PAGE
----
When the school term 1, started in February 2017, I wrote a Call for Proposals for the School Report Card System & posted it on three online forums.
Lira Town College has since 2013 used 3 Report Card systems (software). I must say is difficult getting the ultimate solution considering the small budget, poor computer skills among staff, low value attached to IT systems and administrative challenges.
In 2013, we piloted with BestGrade, a free Excel based system developed for help school computerized records management and process academic progress report cards. It worked well in A-level where we had relatively small numbers compared to the “universal” numbers in O-level
We abandoned it largely due to absence of a functional academic & report card committee.
Fast forward to 2015. We obtained the KSIS system from a young software developer based in Dar es Salaam, in Tanzania. KSIS was a web based system, and worked well for both O-level and A-level. However, it was not without challenges.
It was difficult for add students, assign subjects to students and computing took a lot of time. The other challenge was the difficulty in keeping the records after printing. Any small mess with the OS means vital data is lost. The KSIS system was handled by a team (headed by me) and we assigned each class to one person.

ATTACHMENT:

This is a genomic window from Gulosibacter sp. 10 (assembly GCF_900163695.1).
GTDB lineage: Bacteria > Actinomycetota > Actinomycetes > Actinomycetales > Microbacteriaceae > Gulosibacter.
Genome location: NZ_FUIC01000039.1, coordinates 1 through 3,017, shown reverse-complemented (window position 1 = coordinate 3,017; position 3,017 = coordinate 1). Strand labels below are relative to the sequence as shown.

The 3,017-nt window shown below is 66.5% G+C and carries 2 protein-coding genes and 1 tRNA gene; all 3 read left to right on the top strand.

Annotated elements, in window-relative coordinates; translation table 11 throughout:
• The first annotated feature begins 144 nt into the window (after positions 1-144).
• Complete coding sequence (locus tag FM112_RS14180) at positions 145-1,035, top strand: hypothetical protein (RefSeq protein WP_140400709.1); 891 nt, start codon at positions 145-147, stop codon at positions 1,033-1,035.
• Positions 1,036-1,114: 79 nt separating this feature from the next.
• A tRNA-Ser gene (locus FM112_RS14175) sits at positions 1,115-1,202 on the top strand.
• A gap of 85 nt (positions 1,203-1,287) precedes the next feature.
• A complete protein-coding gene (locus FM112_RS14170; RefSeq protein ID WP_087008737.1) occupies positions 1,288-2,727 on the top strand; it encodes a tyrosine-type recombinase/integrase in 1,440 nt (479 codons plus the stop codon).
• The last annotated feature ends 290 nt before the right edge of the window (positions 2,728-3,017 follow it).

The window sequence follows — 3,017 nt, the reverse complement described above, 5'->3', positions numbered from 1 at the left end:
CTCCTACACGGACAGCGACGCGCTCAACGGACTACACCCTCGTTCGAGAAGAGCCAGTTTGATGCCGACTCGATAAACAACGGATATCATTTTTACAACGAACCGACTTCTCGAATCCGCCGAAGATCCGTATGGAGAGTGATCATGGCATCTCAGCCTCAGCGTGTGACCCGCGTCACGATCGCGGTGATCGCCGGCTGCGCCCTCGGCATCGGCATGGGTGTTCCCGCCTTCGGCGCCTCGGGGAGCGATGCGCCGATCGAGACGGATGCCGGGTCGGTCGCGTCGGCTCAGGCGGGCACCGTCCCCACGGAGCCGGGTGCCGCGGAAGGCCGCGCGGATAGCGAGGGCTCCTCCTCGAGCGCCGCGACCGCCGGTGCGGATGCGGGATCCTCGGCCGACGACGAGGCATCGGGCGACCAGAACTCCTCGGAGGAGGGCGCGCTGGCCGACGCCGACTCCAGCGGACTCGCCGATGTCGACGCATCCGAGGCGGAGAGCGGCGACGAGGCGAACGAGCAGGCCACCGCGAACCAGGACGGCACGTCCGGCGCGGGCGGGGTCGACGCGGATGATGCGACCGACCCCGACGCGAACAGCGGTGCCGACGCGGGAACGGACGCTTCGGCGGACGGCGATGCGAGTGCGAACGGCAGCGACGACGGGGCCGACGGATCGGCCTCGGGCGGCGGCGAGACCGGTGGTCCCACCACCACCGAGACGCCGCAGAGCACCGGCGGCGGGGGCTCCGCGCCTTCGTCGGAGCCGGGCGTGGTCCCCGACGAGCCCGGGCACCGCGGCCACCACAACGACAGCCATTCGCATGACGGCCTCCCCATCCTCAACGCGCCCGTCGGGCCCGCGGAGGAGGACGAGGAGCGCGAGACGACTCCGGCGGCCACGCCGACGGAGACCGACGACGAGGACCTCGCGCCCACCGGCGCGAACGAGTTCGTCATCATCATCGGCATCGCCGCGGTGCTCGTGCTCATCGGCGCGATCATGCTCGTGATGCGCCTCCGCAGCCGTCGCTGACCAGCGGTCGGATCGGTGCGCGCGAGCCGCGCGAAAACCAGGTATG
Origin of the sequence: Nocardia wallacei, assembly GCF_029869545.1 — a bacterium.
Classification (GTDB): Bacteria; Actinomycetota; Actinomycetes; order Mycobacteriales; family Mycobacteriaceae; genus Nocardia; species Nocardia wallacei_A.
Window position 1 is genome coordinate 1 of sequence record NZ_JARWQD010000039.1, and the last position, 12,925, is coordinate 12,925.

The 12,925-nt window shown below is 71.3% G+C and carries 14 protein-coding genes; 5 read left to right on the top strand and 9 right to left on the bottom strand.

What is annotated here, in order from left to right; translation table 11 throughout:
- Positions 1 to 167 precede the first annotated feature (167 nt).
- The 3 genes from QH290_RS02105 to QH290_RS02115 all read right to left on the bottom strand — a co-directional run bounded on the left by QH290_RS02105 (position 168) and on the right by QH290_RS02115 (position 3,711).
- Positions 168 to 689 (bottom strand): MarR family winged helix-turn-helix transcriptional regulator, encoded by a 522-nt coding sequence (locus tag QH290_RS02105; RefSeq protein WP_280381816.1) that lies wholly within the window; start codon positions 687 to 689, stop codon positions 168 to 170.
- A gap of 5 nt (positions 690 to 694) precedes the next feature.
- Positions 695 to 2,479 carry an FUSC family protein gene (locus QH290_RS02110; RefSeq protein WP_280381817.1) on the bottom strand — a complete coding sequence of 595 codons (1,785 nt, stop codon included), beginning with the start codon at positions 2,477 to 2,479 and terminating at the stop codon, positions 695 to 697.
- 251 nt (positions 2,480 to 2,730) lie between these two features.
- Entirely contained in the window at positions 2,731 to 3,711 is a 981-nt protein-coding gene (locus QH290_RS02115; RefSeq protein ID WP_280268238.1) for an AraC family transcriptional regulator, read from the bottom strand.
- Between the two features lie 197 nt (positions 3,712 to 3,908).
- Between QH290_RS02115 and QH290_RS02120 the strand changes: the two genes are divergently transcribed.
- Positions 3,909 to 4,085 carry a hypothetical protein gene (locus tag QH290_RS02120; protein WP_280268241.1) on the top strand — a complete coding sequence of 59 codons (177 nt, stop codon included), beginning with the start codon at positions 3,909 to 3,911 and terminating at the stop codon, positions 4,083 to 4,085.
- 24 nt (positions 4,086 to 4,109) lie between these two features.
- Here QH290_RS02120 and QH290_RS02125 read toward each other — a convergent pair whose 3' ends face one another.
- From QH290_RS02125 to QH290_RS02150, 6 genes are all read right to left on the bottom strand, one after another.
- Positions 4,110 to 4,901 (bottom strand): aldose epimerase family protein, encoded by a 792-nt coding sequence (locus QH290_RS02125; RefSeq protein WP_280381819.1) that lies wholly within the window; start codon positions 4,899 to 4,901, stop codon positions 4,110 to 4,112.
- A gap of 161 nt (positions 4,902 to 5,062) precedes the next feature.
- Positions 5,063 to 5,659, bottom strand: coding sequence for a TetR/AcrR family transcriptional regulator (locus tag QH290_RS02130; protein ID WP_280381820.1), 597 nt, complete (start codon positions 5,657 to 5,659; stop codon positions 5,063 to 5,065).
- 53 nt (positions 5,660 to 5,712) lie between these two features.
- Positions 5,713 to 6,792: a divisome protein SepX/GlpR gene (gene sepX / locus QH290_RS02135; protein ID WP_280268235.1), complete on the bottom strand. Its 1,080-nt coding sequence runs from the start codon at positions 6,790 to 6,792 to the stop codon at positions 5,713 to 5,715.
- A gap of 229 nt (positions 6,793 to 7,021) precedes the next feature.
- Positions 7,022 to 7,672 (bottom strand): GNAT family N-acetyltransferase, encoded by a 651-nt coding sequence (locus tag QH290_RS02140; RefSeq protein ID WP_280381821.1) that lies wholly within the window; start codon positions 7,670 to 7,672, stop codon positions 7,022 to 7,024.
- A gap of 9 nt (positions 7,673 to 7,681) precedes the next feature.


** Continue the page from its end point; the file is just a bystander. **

However, in 2015, UNEB changed the A-level grading from computing subject grade averages to what it calls “criterions referencing”. This meant that candidates were graded based on fixed criteria irrespective of high or low they perform. The point here is balance papers if you want good grades/points.
So, we abandoned it in A-level but still used it for processing O-level reports. For A-level, we opted to use Microsoft Word. It was a tedious thing to do but I remember I was able to process all reports cards on time.
We also again switch to Microsoft Excel to handle some cases in the O-level, especially where there is a problem. We discovered that in the KSIS system, any candidate that had only seven subjects was given 1st grade. So, all these cases where corrected using Excel.
After publishing our need for Report card system, I received many proposals a number of individuals and companies. In total, they were 17 proposals, all of them from Kampala.
I remember receiving so many emails and also length calls from these developers.
However, one guy who really impressed me is Ronald, from SchoolMaster. He called me and told me about the PSM (Package for School Management) that they had.
I remember him telling me that “talk is cheap” and wanted to schedule an appointment with me. We fixed a date in March (which I do not remember now).
On the appointed day (it was a Saturday), I received a call from Ronald telling me that they were at school, waiting to see me.
That meeting was very productive. They installed PSM on one of my office computers and took me through the process of using PSM. Just like the say, seeing is believing.